Hypoactive Sexual Desire Disorder is a prevalent sexual function concern among women of all ages, from 7% of premenopausal women to 16% of surgically postmenopausal women. Sexual desire is influenced by physiological, psychological, and sociocultural aspects. In 2018 the International Society for the Study of Women's Sexual Health published guidelines for assessment and treatment of hypoactive sexual desire disorder outlining a biopsychosocial approach to this common concern. While we do not have a "female Viagra," there are now two FDA-approved medications for HSDD (Flibanserin and Bremelanotide). What is the rationale for these controversial medications? And why is there controversy?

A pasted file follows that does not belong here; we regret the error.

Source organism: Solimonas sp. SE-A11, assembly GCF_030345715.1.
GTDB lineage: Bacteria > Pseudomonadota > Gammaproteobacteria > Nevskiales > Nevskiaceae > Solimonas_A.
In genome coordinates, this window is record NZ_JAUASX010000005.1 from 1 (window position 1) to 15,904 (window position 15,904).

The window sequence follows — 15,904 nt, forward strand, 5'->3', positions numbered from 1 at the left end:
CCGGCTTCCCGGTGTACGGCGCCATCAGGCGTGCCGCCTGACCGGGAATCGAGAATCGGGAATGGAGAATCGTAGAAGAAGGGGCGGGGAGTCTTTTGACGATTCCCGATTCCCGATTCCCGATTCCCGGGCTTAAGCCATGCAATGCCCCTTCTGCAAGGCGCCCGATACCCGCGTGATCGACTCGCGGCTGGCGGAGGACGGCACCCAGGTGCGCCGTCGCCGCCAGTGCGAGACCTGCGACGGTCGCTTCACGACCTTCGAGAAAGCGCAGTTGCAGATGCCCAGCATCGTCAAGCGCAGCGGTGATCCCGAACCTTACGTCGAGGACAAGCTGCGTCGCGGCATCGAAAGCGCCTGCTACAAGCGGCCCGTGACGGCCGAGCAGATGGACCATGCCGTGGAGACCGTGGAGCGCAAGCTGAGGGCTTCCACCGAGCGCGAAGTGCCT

Pebble Kranz, MD, FECSM is a family physician and sexual medicine specialist. She is medical director of the Rochester Center for Sexual Wellness and runs a sexual medicine clinic in the University of Rochester Medical Center’s Gynecologic Oncology Department. She has clinical appointments in the departments of family medicine and obstetrics and gynecology at University of Rochester. In 2018, she became a fellow of the European Committee on Sexual Medicine and is an active member of Sexual Medicine Society of North America, International Society for the Study of Women's Sexual Health, Scientific Network on Female Sexual Health and Cancer, and the American Association of Sexuality Educators, Counselors, and Therapists. At the Rochester Center for Sexual Wellness, she provides medical evaluations and treatments for sexual function concerns in people of all genders.
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